Did I clean my fuel system by running out of gas?

I have a 99 Explorer. Over the past couple months I noticed my car was not starting very well, and it was slowly getting worse. I figured it was from the cheap gas I buy at BJ’s wholesale store. I tried out a bottle of fuel system cleaner, and it made a big improvement, but it still has had a bit of a lag in the start up.

Yesterday, I drove to work with the gas meter below E. After years of letting it dip below, I’ve got a good feel on how far I can push it, and amazingly I have never run out of gas before. However, on this day I parked in a spot that was angled so my car was facing downhill. Anytime the car is angled this way the meter goes way down.

So I am going to lunch and the car is not starting. I tried several times to get it going, letting rev for around 5 seconds each time. No luck… I took a walk and got some gas, and the car started right up.

Since this happened, my car is doing great. It starts right up, and sounds good. Did I accidentally do something good for my car?

Running out of gas is never good for the fuel pump. About the only scenario I can envision is you have some accumulated crud in the gas tank. The fuel pump pickup has a filter on it commonly referred to as a sock. If the sock was plugged with debris, it might have dried up and flaked off of it while it was exposed. The cleaner may have helped rid the sock of some of the gum accumulation along with cleaning out the injectors. If that’s the case, it’s only a matter of time before the problem returns.

I’d replace the fuel filter immediately. Then, if the problem returns, do a fuel pump pressure and volume test to see if it is running within specifications.

Running out of gas is never good for the fuel pump.

While I agree with all of Twin’s comments, this one needs repeating. Don’t try to run your tank that low. It can cost you in the long run. Let’s face it, it does not cost more to fill the tank sooner.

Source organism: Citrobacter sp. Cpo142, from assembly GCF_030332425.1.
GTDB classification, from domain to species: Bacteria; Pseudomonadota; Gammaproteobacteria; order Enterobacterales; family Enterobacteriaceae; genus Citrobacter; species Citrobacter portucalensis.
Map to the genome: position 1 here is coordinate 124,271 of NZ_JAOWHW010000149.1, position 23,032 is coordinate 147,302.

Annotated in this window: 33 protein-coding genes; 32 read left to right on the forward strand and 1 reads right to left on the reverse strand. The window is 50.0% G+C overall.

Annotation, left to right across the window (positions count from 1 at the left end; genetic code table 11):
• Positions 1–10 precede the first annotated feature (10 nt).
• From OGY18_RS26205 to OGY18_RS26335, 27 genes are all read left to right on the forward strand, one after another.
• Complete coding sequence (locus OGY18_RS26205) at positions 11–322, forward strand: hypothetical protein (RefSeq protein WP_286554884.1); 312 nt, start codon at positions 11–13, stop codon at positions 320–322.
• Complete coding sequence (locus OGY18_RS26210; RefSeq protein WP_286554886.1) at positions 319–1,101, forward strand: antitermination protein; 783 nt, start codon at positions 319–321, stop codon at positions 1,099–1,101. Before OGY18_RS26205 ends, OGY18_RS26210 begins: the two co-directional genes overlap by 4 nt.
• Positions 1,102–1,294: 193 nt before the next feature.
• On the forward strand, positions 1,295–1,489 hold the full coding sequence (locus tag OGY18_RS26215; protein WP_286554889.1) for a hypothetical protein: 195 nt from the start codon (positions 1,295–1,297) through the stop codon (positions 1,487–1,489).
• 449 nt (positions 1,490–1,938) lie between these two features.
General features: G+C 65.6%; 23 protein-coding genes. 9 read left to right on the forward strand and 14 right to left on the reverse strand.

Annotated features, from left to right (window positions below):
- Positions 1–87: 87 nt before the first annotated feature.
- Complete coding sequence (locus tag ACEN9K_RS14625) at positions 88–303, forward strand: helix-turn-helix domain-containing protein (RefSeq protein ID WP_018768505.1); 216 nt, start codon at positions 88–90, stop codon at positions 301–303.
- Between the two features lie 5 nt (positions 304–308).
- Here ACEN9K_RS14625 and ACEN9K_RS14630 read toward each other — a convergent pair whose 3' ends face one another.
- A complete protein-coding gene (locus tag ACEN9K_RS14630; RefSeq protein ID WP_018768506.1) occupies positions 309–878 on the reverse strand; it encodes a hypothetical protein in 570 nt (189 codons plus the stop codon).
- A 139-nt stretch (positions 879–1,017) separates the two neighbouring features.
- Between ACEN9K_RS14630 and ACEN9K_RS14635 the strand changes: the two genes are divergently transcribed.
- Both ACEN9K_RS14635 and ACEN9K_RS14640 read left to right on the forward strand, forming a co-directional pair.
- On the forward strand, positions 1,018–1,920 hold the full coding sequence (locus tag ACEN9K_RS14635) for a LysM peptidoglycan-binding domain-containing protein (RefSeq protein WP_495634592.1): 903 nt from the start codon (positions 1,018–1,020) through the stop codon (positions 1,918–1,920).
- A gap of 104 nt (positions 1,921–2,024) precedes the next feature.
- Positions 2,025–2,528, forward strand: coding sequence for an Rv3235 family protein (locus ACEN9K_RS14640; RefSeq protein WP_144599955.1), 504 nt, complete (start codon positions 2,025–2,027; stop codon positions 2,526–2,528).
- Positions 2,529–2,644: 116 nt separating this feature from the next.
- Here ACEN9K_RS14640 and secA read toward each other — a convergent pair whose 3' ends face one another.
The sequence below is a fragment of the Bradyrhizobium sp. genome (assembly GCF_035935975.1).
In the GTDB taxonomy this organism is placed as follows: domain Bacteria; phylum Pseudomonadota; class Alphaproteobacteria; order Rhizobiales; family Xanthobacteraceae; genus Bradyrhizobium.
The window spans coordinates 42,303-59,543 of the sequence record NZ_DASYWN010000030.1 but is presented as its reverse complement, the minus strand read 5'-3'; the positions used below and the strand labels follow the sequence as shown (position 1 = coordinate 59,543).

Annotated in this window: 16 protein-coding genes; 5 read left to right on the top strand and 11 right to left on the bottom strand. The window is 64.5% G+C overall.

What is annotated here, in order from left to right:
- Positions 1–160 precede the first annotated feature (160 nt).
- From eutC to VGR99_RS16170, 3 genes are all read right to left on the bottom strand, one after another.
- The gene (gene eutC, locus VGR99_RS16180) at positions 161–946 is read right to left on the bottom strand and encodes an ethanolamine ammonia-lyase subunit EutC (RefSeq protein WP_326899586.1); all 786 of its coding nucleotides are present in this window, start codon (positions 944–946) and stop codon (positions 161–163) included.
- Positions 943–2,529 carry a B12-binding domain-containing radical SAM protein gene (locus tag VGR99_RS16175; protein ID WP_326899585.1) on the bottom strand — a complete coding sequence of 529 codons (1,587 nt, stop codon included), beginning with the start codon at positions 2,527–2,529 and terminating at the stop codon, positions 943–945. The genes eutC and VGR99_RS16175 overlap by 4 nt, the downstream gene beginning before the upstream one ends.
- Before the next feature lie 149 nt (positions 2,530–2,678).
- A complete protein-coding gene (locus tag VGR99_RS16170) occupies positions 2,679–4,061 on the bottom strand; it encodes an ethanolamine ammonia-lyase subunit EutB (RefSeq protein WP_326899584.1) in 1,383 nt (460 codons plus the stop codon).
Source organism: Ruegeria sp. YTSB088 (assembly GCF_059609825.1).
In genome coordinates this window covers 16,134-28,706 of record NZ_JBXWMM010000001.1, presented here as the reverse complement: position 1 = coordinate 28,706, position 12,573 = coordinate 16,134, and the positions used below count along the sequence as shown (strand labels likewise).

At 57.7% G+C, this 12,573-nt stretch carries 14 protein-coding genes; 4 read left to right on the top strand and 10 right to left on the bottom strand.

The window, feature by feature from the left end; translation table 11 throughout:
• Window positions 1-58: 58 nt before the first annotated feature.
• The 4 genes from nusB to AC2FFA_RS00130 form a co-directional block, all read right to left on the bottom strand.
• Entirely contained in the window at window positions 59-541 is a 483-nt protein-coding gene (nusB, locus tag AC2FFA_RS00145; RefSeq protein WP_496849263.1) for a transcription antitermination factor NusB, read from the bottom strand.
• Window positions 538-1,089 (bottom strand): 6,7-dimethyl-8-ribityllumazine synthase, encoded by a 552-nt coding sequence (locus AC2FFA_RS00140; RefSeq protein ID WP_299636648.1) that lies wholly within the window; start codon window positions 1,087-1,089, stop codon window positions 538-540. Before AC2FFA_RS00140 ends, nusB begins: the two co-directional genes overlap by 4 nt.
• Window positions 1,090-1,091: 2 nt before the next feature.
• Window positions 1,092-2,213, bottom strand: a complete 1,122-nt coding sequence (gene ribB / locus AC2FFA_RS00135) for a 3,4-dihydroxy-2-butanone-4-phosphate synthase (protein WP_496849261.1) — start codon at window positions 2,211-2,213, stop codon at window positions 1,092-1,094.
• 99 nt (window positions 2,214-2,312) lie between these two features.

Agree! We have had several posts on this before; today’s fuel pumps are sensitive to overheating, since they are cooled by the gas in the tank, and constantly recircultate the gas to the injection system.

You were lucky nothing bad happened to the pump this time.

Running a vehicle out of gas can damage the fuel pump, which usually uses the fuel in the tank as lubricant and coolant. When is the last time you changed the fuel filter?

The gas sold at BJ’s and other discount wholesalers is as good as the gas sold at other stations. The next time you have a problem, I recommend you disgnose it rather than quess at the cause.

We need Myth Busters on this statement that, “Running out of fuel will cause the fuel pump to overheat (or, wear excessively, or have accelerated self-destruction.”

Actually, I don’t think so. Follow the chain of events: 1. Cooling flow of fuel ceases flowing from fuel pump (fuel depletion). 2. Fuel pressure falls to below engine sustainability. 3. Engine dies from lack of fuel. 4. With no signals to the engine computer, the computer de-energises electrical power to fuel pump. 5. Fuel pump ceases to run from lack of electrical power. 6. Vehicle stops after bleed-off of momentum and gravitational acceleration forces, if any.